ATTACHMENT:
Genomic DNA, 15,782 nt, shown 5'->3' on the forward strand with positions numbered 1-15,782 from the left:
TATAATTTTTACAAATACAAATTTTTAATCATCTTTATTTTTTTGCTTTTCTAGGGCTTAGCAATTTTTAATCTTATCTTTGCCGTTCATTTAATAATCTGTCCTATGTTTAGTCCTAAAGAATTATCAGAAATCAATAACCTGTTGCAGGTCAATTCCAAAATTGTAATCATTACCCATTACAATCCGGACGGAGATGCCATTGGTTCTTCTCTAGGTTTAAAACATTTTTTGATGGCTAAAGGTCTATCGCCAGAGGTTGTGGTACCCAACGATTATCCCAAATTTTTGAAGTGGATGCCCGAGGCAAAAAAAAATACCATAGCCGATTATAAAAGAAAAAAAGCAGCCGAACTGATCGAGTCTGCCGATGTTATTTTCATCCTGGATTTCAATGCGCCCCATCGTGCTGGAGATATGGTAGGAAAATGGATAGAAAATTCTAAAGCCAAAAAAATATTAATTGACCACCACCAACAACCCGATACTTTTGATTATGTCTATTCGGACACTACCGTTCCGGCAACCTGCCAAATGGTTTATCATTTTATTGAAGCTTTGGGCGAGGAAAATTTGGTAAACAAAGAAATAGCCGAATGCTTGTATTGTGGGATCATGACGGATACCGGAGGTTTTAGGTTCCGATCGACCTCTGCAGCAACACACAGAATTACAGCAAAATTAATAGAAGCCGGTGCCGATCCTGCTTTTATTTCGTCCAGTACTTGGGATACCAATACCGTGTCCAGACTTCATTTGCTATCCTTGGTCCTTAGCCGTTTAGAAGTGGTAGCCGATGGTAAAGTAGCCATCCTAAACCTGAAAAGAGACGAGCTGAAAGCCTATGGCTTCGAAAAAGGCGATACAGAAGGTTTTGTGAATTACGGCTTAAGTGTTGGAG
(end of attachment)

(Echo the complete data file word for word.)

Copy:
Genomic DNA, 15,782 nt, shown 5'->3' on the forward strand with positions numbered 1-15,782 from the left:
TATAATTTTTACAAATACAAATTTTTAATCATCTTTATTTTTTTGCTTTTCTAGGGCTTAGCAATTTTTAATCTTATCTTTGCCGTTCATTTAATAATCTGTCCTATGTTTAGTCCTAAAGAATTATCAGAAATCAATAACCTGTTGCAGGTCAATTCCAAAATTGTAATCATTACCCATTACAATCCGGACGGAGATGCCATTGGTTCTTCTCTAGGTTTAAAACATTTTTTGATGGCTAAAGGTCTATCGCCAGAGGTTGTGGTACCCAACGATTATCCCAAATTTTTGAAGTGGATGCCCGAGGCAAAAAAAAATACCATAGCCGATTATAAAAGAAAAAAAGCAGCCGAACTGATCGAGTCTGCCGATGTTATTTTCATCCTGGATTTCAATGCGCCCCATCGTGCTGGAGATATGGTAGGAAAATGGATAGAAAATTCTAAAGCCAAAAAAATATTAATTGACCACCACCAACAACCCGATACTTTTGATTATGTCTATTCGGACACTACCGTTCCGGCAACCTGCCAAATGGTTTATCATTTTATTGAAGCTTTGGGCGAGGAAAATTTGGTAAACAAAGAAATAGCCGAATGCTTGTATTGTGGGATCATGACGGATACCGGAGGTTTTAGGTTCCGATCGACCTCTGCAGCAACACACAGAATTACAGCAAAATTAATAGAAGCCGGTGCCGATCCTGCTTTTATTTCGTCCAGTACTTGGGATACCAATACCGTGTCCAGACTTCATTTGCTATCCTTGGTCCTTAGCCGTTTAGAAGTGGTAGCCGATGGTAAAGTAGCCATCCTAAACCTGAAAAGAGACGAGCTGAAAGCCTATGGCTTCGAAAAAGGCGATACAGAAGGTTTTGTGAATTACGGCTTAAGTGTTGGAG